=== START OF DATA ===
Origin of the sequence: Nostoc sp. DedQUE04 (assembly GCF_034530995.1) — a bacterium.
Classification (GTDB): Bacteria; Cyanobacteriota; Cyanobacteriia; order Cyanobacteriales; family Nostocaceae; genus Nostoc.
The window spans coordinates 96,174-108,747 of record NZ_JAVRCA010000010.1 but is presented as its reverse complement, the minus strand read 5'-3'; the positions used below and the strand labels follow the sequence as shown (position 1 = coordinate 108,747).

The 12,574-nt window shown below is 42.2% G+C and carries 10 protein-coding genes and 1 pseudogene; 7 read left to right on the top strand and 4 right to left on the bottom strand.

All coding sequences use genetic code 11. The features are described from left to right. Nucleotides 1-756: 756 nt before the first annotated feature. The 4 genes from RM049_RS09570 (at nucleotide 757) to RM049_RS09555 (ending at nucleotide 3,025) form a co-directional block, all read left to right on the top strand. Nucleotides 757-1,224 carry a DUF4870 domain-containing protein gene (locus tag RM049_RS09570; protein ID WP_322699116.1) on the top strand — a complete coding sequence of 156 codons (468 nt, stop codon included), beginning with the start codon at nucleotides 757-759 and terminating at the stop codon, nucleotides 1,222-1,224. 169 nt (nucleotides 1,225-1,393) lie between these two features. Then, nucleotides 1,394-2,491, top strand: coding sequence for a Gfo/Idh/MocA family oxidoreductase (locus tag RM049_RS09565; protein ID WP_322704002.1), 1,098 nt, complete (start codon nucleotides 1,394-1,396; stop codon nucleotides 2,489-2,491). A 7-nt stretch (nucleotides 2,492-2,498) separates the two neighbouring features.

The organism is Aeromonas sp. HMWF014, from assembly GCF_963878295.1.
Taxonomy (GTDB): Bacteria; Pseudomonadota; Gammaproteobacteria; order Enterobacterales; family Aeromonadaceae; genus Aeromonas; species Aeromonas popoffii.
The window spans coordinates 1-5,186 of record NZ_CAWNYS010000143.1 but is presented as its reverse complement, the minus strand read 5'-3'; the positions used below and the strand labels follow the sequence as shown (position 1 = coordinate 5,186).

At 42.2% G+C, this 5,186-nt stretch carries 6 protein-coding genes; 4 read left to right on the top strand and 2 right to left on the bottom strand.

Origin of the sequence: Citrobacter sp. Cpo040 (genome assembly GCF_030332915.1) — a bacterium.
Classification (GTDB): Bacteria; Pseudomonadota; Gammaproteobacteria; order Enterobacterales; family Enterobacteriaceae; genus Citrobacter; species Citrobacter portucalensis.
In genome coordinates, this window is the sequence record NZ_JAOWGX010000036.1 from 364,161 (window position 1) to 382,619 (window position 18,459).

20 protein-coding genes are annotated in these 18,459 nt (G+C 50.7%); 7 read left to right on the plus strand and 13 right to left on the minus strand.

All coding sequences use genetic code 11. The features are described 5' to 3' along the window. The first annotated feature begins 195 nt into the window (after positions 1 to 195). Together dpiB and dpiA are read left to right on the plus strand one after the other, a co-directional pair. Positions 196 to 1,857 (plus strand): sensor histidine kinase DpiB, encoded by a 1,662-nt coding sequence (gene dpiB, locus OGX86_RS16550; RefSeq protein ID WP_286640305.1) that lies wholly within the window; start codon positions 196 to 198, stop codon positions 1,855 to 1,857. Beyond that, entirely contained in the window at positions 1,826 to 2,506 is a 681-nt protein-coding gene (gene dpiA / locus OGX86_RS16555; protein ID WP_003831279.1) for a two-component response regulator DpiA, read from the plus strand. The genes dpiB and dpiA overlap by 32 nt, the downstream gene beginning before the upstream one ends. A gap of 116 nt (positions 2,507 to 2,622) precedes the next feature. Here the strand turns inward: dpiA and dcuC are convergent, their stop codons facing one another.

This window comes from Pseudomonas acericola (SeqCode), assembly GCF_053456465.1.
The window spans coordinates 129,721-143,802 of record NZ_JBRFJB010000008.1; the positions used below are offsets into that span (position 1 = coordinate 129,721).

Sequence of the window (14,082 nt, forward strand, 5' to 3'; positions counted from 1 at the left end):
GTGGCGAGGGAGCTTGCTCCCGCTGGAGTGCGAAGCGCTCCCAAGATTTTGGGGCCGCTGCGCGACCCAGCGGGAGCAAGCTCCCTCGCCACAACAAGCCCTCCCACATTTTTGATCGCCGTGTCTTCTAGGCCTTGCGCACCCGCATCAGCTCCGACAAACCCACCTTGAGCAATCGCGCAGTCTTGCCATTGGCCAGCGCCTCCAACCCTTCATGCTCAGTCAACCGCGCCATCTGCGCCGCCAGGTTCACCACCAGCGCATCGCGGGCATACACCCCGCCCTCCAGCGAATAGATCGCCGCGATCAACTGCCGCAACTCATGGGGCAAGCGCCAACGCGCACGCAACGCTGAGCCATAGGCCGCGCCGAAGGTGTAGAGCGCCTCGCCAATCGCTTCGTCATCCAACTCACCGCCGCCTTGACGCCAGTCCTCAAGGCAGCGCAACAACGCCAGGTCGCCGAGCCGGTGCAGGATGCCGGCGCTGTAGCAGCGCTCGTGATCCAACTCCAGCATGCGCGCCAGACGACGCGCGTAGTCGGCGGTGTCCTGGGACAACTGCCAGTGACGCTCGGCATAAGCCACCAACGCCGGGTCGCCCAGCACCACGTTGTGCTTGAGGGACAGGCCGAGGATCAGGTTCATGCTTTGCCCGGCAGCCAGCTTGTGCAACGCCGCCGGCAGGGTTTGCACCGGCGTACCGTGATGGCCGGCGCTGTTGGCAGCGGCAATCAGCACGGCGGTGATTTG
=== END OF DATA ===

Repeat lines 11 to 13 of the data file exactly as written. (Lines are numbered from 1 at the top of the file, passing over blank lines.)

Classification (GTDB): Bacteria; Pseudomonadota; Gammaproteobacteria; order Enterobacterales; family Enterobacteriaceae; genus Citrobacter; species Citrobacter portucalensis.
In genome coordinates, this window is the sequence record NZ_JAOWGX010000036.1 from 364,161 (window position 1) to 382,619 (window position 18,459).

20 protein-coding genes are annotated in these 18,459 nt (G+C 50.7%); 7 read left to right on the plus strand and 13 right to left on the minus strand.